Contested transnational heritage: the demolition of Changi prison, Singapore

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    In 2004 the Singaporean government demolished Changi prison in the face of considerable opposition from the Australian government because of the prison's association with the captivity of prisoners of war during the Second World War. In opposing the demolition the Australian government was constrained by the fact that it was challenging the accepted right of a sovereign government to manage national heritage sites; by the lack of a shared history surrounding Changi; and the absence of any agreed international regimes governing 'transnational heritage'. The case of Changi also demonstrates the manner in which heritage significance can be displaced from 'real' to 'un-real' (or substitute) sites, that lack the authenticity attributed to them but are invested with a significant emotional power at the level of individual memory and popular culture. In this, Changi is, finally, a testimony to the way in which the construction of memory is a dynamic interactive process between individuals, organisational stakeholders and the state.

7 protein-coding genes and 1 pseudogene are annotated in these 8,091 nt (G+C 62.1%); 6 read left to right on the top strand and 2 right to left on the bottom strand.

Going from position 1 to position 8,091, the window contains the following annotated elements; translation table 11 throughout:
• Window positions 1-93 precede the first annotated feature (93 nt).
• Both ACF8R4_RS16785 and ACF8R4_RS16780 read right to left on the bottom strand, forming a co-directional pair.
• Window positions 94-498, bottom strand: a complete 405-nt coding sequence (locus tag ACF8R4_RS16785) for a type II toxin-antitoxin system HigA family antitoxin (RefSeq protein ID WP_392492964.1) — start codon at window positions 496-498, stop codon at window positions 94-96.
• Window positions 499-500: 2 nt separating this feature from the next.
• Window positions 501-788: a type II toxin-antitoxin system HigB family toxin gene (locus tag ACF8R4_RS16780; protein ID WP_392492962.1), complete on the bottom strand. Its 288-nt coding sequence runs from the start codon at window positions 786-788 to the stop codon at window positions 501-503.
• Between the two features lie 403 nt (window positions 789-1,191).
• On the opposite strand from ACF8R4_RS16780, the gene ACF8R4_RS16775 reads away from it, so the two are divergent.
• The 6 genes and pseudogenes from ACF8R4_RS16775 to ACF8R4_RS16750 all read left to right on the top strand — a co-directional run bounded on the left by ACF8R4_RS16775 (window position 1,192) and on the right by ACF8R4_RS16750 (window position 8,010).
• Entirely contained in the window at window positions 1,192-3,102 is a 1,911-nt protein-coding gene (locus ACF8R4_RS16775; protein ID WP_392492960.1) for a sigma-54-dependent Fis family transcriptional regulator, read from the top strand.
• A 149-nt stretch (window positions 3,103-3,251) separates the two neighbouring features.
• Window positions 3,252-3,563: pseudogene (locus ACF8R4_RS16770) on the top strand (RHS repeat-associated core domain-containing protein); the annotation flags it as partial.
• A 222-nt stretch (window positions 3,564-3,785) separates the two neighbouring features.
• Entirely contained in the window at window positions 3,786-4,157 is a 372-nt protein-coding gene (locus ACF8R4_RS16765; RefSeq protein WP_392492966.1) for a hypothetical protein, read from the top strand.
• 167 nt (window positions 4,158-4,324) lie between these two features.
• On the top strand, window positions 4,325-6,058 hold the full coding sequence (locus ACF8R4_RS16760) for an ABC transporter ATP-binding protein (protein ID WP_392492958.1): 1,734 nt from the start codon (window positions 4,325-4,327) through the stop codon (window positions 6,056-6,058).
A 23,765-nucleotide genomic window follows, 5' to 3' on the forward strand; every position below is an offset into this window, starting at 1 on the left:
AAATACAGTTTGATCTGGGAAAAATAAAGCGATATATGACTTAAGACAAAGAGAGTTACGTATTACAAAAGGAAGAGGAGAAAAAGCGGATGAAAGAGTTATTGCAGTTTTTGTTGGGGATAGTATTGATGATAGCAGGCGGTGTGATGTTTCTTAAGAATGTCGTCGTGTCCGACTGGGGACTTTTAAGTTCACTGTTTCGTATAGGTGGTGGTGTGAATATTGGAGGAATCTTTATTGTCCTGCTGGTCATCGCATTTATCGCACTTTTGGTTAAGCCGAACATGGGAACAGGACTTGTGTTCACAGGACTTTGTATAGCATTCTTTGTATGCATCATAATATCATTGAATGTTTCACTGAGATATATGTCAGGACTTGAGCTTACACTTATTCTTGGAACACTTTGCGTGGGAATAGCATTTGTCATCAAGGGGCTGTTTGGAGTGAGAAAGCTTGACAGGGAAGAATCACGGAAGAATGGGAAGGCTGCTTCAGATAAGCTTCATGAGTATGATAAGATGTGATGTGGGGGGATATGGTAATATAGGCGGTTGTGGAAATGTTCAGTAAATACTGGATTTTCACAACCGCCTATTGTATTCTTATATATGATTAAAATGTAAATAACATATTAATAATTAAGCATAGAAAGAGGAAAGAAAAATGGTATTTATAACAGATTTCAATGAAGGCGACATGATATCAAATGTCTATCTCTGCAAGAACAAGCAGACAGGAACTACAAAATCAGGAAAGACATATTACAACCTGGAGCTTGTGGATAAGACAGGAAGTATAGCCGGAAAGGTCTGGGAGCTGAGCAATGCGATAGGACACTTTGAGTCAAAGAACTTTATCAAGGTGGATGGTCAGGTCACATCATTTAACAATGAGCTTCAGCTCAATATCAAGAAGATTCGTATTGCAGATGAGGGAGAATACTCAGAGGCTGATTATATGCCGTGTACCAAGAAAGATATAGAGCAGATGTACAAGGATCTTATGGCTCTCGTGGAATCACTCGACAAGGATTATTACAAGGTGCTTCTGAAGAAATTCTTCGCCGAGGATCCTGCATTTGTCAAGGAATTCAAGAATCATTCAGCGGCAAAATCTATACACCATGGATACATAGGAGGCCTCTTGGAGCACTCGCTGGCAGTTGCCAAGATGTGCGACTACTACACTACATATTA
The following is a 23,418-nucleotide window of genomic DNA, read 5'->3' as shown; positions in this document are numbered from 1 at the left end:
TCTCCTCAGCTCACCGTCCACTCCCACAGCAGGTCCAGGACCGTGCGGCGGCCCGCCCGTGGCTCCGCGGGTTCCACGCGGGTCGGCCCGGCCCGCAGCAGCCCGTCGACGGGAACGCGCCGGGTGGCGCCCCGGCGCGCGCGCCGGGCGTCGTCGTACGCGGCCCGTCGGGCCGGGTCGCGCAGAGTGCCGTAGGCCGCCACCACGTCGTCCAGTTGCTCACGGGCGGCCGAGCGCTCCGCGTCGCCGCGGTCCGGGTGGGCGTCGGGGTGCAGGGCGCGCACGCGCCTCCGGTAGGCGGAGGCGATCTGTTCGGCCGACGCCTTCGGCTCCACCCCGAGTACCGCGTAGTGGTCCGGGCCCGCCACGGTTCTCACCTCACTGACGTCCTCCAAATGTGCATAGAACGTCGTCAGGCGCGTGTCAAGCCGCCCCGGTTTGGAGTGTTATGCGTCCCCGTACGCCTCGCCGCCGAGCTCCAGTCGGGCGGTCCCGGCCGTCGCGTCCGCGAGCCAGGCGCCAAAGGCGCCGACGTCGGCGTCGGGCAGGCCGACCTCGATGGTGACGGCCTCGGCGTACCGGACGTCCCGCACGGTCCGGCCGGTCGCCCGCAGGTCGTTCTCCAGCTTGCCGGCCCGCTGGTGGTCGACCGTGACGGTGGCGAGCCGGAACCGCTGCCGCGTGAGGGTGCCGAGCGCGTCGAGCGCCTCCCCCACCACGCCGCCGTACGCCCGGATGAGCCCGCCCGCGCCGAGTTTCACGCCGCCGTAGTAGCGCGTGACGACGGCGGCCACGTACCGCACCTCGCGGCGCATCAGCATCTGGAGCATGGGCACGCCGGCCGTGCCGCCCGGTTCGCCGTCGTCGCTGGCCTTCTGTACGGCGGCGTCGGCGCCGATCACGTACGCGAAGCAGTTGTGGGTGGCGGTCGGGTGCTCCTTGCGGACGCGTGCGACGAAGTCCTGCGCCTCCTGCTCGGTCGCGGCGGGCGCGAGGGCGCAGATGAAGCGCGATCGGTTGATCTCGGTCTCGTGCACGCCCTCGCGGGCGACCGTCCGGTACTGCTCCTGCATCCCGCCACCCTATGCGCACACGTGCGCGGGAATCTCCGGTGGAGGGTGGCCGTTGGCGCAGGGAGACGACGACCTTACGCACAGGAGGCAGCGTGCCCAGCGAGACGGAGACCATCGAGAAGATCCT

Original languageEnglish
    Pages (from-to)298-316
    JournalInternational Journal of Heritage Studies
    Issue number4
    Publication statusPublished - 2009


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